The Wikileaks incident

Discussion in 'Archive: The Senate Floor' started by Gonk, Nov 29, 2010.

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  1. LtNOWIS Force Ghost

    Member Since:
    May 19, 2005
    star 4
    The different intelligence agencies shared data a lot more after 9/11, after their failure to share data helped them miss the warning signs. After this, they're going to be newly motivated to horde their own data, making them less effective.
  2. RKORadio Jedi Padawan

    Member Since:
    Jun 15, 2004
    I would never trust the USA when it comes to dealing with its own war crimes - look at the laughable slap on the wrist given to William Calley over My Lai and the cover up and sacrificial lamb-ing over Abu G
  3. Alpha-Red Force Ghost

    Member Since:
    Apr 25, 2004
    star 5
    Should have expected this sort of demagoguery from our friendly neighborhood ultranationalists. Mind you I have no love for Julian Assange, but if he hadn't created Wikileaks then someone else would have sooner or later. Classified government documents released online are like celebrity sex tapes, once they're out there's no putting them back in the box....so what we need to do is prevent leaks to start with, not go after all the Julian Assanges of the world.
  4. Ramza JC Head Admin and RPF Manager

    Administrator
    Member Since:
    Jul 13, 2008
    star 7
    So I take it the first amendment now reads "Unless you expose the government's flaws, in which case we are like, totally going to kill you. You don't even know."? What the hell is wrong with them?
  5. Lord_Hydronium Manager Emeritus

    Member Since:
    Jun 11, 2002
    star 5
    One of the most literal examples of "shoot the messenger" I've seen.

    Glenn Greenwald, incidentally, rocks:

    The whole article's worth a read.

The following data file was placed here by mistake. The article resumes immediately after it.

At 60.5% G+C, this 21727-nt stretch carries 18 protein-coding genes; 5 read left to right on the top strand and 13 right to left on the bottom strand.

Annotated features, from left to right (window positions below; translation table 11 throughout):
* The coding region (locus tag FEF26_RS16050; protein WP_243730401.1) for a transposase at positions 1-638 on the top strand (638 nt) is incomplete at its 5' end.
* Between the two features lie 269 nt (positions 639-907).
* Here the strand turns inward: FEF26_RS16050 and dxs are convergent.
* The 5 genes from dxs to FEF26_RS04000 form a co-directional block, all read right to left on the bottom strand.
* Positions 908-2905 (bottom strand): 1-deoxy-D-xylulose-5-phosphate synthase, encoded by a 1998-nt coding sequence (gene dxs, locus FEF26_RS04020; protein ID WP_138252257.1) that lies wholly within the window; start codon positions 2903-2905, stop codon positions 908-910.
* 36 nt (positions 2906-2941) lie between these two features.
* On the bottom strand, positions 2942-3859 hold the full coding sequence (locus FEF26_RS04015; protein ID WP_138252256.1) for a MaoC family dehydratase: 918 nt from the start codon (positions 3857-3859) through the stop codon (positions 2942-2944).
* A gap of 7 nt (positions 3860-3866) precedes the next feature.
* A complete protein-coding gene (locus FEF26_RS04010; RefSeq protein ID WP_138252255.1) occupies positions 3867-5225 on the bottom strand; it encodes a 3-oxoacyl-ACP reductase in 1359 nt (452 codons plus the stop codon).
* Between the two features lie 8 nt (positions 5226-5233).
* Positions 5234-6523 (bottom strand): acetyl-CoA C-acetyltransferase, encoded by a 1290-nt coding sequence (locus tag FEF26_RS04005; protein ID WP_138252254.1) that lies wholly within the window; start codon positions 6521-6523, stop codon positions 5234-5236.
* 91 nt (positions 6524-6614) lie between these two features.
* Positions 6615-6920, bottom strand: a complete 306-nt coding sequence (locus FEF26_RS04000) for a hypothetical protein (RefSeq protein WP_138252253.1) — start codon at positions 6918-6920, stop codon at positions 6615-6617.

6. Master_Rebado Force Ghost

    Member Since:
    May 31, 2004
    star 2
    That may yet happen and were I in the position of the various govt's affected would be seeking to do this first before bringing any other "assets" into the equation.
  7. Espaldapalabras Force Ghost

    Member Since:
    Aug 25, 2005
    star 5
    Re: Glenn Greenwald

    Liberals wonder why they are called anti-American when they cheer the systematic attack on our foreign policy apparatus because of disagreements with specific foreign policies of previous administrations.

    This is a disaster for all of America, both liberals and conservatives.


    Foreigners who don't live here aren't protected by the First Amendment, and the first Amendment doesn't protect propagating state secrets.

    This was not a leak. This was a flood. This does not serve our overall national interest, nor does it hold the US government to account for any wrongdoing that needed to be exposed. Who gave wikileaks the right to publish this information? The government that wants to protect the information was elected by the people of this country, who elected wikileaks?

    I think it is far from clear that all secrets will now be made public going forward. Until wikileaks can leak what is inside your mind that isn't going to happen. There will just be less discussion and less records. Al-qaida is still able to operate even with the most intensive effort on the part of the most powerful to gather leaks. This won't stop wrongdoing. If Wikileaks was more selective about what it released and rather than publishing things that really serve no useful aim other than to embarrass, then maybe their claims to be exposing wrongdoing could be taken more seriously.

    I don't want to hear one word about how we should have stopped a terror attack or something like that from anybody who supports wikileaks and the disclosure of this information. Our government can't coordinate efforts because different parts of our government rightfully can't trust each other with important information.
  8. SuperWatto Manager Emeritus

    Member Since:
    Sep 19, 2000
    star 6
    And if it doesn't serve U.S. national interest, surely it cannot be right...